I've decided to bring an old project back from the dead. But this time, I decided to change the game a bit. Kizare will instead be an online 2D MMORPG (something akin to http://www.graalonline.com
). The difference, however, is that Kizare will be open-source, and free - any sort of profit made from this will be from my taking other avenues (much like Grooveshark
makes revenue through a very low cost, $3 a month, VIP service - but the core service is free).
You can checkout the Google Code project home here:
This project will be my first software to launch for MetaCipher Studios.
So, why am I saying this? Because I'd like your help. If you are at all interested, send me an IM, email, whatever, and I can fill you in on the details.
- Kizare will primarily be a Windows based game, though porting has not been ruled out
- Kizare is basically a shell that will run on the JS SpiderMonkey engine
- Players will connect to different servers, and will be able to explore different worlds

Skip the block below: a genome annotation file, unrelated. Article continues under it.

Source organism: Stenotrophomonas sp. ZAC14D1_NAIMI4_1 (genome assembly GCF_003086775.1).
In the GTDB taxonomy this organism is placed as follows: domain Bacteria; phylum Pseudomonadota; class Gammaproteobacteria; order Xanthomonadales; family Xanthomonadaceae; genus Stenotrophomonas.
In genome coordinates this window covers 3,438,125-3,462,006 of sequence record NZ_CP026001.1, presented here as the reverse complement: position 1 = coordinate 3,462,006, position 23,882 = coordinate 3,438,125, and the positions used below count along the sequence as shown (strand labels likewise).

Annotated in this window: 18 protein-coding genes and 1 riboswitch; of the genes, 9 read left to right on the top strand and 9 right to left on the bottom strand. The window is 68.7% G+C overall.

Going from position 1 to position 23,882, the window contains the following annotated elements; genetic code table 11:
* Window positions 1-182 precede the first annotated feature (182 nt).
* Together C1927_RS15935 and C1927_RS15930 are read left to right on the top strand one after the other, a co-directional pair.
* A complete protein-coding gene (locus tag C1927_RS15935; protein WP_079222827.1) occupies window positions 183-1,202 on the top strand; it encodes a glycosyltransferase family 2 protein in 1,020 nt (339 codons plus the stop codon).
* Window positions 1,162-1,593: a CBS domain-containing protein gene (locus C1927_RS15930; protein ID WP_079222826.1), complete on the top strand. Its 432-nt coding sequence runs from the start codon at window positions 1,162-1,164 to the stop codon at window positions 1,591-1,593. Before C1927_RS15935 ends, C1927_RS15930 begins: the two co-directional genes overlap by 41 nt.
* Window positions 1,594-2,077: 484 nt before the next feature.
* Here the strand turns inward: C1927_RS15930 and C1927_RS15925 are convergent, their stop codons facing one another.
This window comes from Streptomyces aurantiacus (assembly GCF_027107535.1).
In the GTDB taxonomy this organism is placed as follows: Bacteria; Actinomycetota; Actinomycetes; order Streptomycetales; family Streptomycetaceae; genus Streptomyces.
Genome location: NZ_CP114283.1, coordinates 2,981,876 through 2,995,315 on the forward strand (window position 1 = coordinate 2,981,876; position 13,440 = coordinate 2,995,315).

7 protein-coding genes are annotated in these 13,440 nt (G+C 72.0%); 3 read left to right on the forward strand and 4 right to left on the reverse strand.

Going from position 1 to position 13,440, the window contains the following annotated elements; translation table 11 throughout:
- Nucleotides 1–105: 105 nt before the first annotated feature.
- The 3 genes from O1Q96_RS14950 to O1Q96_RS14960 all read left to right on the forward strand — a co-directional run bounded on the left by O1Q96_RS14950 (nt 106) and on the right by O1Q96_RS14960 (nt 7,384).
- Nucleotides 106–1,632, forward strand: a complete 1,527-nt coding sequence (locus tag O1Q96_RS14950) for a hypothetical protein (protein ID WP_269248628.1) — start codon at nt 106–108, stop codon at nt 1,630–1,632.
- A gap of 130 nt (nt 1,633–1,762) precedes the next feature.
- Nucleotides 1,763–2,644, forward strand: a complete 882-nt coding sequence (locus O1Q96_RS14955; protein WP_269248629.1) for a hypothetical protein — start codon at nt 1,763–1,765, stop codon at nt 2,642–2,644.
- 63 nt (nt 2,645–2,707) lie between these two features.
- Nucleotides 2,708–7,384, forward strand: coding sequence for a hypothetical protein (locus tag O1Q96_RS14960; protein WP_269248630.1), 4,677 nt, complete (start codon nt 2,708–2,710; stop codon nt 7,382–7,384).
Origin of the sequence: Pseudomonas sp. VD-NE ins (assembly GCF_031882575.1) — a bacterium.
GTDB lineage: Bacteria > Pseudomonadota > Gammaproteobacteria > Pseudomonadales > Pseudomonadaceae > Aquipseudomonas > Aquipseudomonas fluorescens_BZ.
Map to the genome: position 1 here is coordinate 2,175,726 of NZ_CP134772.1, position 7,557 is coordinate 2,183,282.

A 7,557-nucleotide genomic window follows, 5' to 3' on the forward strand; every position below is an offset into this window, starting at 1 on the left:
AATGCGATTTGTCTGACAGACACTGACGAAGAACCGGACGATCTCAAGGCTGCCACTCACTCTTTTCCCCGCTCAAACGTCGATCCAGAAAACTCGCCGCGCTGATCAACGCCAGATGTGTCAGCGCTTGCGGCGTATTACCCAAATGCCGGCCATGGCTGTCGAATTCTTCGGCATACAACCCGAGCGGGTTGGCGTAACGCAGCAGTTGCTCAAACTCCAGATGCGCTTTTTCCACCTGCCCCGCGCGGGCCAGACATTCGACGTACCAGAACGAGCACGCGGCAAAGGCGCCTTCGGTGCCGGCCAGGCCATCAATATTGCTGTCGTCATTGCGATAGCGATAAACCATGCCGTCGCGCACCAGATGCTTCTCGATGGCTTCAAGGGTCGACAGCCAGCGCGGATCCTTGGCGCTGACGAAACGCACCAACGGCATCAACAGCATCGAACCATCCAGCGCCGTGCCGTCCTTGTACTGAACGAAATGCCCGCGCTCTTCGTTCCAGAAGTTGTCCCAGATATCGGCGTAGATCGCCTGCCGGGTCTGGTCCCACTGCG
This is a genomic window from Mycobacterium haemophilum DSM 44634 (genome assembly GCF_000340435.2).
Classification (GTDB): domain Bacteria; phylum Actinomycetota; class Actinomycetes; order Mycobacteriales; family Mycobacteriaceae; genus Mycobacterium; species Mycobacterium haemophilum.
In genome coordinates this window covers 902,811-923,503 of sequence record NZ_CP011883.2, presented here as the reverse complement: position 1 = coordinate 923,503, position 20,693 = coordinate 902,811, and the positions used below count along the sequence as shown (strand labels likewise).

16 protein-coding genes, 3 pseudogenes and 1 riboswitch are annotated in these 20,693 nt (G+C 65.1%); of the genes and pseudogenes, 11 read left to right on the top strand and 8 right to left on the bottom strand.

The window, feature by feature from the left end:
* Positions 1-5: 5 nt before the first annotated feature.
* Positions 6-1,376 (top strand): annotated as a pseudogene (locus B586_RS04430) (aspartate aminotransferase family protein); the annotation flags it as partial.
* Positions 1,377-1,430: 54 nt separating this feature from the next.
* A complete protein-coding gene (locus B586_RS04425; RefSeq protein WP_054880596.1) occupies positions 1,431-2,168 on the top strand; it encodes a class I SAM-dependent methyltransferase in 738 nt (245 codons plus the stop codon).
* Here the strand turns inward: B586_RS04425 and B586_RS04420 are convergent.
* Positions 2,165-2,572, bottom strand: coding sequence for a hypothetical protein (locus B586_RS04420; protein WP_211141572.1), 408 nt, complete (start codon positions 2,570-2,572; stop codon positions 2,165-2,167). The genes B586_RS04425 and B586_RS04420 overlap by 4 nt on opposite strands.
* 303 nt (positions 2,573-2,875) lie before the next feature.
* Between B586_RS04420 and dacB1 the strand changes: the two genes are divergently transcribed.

- A primary server will exist for authentication, stats, broadcasting, etc.
- Servers can be hosted by anyone (must broadcast to the primary server)
- Can create private / locked servers via password
- 2D OpenGL (ortho)
- HawkNL for network access
- DevIL for images
- SDL_mixer for audio (ogg)
- Worlds will consist of a primary JS file (the main application if you will), maps, and resources (images, sounds, music).
- All necessary files are downloaded at the time of a client connection, and versioned.
- Servers must perform a "recycle" to update all clients if any files are updated.
- Scripts will not live on maps, but rather, events are invoked upon the primary JS file belonging to the server (other JS files may be used, but they all live in the same context).
- The primary application will expose an API to all scripts; this API will be 2D MMORPG, specific, meaning, it will not be so abstract as to create anything you want. (i.e., Collision is assumed to be 2D).
Things to know:
- I may fallback to Lua, as I am not 100% sold on SpiderMonkey
To be honest, Graal is what brought me into game programming back in the day. At that time, anyone could create their own player world and host it, for free. It seems they have taken a new direction (one that I don't like), and I'd like to bring back that same experience for others.
Decided to use Lua instead of SpiderMonkey.